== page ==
Imagine: a trip overseas, a drink with friends, a much-needed haircut. All these pursuits are now possible. Summer has arrived along with its team sports, outdoor performances, barbeques, picnics and ice creams.
Panic buying is over and spirits are brightening as people come together and share stories of lockdown, as if it’s an event of the past. Life is – it seems – returning to an approximation of ‘normal’. Even traffic is once again a thing.
Now, imagine the elderly woman still alone in her home because she is ‘clinically extremely vulnerable’. Sometimes she goes for a week without seeing a single soul. She is sharp as a whip and is aware that isolation is making her frailty worse and her mind slow down.
Imagine, too, the man who works in the supermarket. He’s scared for his father who has underlying health issues and depends on him. Shops are now busier and shoppers are more relaxed – many do not wear face masks and some get too close. The man knows he is lucky to have work, yet he also knows that he needs to keep himself and his father safe.
There are many more people we could imagine: the woman who is paralysed by her fear of catching coronavirus. She prefers to play it safe and stay cooped up in her flat, despite her friends’ reassurances. Or the man who is beset by concerns about a different disease, but doesn’t want to burden the medics. Or the young couple worried about their future now that both are unemployed.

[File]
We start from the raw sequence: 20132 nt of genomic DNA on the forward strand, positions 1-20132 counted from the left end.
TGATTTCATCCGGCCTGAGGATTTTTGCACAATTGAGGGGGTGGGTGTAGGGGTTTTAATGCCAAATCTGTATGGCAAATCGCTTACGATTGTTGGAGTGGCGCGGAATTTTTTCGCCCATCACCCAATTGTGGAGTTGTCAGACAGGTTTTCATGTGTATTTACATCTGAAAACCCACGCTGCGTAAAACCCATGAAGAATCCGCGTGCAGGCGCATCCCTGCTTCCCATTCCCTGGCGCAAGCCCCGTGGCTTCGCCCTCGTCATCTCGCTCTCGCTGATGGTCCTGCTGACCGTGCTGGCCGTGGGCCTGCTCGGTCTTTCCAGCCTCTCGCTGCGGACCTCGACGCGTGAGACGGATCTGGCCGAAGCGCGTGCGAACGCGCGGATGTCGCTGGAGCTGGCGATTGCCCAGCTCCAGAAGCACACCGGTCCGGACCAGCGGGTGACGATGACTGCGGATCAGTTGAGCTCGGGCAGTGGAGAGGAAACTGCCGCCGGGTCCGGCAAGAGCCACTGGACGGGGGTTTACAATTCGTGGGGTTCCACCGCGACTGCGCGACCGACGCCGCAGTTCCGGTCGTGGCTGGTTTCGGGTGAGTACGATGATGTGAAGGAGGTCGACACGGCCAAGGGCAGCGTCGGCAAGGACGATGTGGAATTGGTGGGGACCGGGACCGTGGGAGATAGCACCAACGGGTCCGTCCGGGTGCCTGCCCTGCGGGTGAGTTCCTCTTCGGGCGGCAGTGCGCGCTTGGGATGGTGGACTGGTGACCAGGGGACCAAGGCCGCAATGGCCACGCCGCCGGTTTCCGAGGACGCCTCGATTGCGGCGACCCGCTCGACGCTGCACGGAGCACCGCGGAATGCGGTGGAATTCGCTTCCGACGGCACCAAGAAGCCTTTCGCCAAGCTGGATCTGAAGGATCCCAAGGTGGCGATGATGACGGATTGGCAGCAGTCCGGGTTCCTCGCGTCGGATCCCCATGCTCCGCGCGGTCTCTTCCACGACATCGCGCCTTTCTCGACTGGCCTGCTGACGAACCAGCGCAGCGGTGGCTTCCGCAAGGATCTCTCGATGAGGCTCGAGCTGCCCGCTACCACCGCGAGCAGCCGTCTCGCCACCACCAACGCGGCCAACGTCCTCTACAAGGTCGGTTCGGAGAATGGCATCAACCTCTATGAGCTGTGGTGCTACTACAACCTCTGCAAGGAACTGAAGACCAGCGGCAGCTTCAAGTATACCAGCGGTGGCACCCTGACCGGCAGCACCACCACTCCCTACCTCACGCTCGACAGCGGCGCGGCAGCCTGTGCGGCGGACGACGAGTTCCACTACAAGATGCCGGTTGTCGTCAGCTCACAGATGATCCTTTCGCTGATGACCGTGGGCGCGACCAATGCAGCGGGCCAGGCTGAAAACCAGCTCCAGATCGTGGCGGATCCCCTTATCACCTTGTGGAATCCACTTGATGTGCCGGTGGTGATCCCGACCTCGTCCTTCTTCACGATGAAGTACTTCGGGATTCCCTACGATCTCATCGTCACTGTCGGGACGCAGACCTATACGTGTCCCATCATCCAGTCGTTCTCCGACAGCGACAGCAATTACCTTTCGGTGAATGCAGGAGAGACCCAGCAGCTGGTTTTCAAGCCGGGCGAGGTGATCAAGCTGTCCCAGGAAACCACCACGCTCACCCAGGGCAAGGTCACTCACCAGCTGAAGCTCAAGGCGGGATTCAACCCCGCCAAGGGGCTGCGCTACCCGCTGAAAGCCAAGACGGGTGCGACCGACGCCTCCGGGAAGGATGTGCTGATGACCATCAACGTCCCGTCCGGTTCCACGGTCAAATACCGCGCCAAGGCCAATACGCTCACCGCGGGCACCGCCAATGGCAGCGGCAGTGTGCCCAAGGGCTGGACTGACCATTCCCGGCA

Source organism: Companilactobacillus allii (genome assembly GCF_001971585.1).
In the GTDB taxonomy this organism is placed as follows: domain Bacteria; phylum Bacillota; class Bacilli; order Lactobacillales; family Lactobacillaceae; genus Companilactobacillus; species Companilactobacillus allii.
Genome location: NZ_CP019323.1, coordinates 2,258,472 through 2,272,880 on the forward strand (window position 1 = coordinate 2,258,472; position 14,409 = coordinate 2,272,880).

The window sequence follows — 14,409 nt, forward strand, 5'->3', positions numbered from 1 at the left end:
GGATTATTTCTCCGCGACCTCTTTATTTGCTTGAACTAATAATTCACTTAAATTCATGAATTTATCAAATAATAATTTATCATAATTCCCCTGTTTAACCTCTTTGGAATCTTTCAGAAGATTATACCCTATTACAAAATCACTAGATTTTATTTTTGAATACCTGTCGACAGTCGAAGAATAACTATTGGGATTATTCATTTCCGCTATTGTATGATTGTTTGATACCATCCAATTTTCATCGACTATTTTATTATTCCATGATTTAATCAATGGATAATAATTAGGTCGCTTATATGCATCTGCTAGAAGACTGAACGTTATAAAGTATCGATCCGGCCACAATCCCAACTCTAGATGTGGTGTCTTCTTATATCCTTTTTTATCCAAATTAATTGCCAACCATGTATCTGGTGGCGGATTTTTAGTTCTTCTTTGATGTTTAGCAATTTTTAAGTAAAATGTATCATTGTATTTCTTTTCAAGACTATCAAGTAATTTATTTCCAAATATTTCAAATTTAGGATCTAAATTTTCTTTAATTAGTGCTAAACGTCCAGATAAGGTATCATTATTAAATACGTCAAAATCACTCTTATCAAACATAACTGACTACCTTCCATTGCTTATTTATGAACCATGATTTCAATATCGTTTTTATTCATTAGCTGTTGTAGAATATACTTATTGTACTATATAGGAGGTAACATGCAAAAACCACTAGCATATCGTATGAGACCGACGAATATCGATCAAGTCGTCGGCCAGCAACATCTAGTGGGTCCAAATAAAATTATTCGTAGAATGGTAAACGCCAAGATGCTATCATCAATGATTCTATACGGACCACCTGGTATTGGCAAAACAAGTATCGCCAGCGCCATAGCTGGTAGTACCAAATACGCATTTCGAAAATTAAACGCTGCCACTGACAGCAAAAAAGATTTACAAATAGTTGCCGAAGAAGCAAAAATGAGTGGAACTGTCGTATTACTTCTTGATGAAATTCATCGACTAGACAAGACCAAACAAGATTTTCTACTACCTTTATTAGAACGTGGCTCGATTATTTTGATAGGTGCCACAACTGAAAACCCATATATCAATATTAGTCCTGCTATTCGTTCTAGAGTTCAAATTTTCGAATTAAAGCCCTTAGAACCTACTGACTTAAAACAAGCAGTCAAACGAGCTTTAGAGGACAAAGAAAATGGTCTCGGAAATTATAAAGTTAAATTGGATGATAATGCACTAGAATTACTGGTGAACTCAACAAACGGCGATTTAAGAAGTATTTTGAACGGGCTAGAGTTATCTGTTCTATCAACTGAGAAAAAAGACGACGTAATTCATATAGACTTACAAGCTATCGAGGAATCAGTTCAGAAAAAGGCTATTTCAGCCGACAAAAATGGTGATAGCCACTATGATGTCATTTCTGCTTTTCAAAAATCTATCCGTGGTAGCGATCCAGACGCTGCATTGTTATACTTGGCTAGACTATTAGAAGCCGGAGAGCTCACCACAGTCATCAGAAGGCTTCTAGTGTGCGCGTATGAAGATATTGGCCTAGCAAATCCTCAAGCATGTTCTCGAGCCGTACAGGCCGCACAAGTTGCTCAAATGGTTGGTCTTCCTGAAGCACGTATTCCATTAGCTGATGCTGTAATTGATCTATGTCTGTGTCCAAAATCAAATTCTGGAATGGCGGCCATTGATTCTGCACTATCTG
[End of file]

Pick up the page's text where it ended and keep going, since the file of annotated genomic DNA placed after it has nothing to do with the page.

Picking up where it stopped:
And imagine the abused children who suffered in silence long before COVID-19 was a headline. They still do.
The pandemic has allowed strong characteristics to flourish. The kind that are “the best in people”.
Volunteer-based initiatives have been welcomed far and wide, and we have innovated and adapted in life-affirming ways (some of which we may want to keep). And the accelerated laser-like focus on key issues has been hard but necessary. Many are waking up to problems which have lingered under the radar for too long.
The story of the pandemic is messy and ongoing.
Lockdown is easing (for now) but there is no vaccine yet. We have to learn how to accommodate the disease and remember to stay connected.
Busier streets render those locked behind front doors more invisible still. Let’s listen to the woman – so aware of her vulnerability – when she wonders, without a shred of self-pity, whether she will outlast the pandemic. And look behind the smile of the man at the checkout as he serves you and thinks of his father.
The world needs characters like these more than ever. Ones who will lead us and not leave people behind. Ones who will remember that others are vulnerable.
The opportunities to choose empathy today are greater than ever.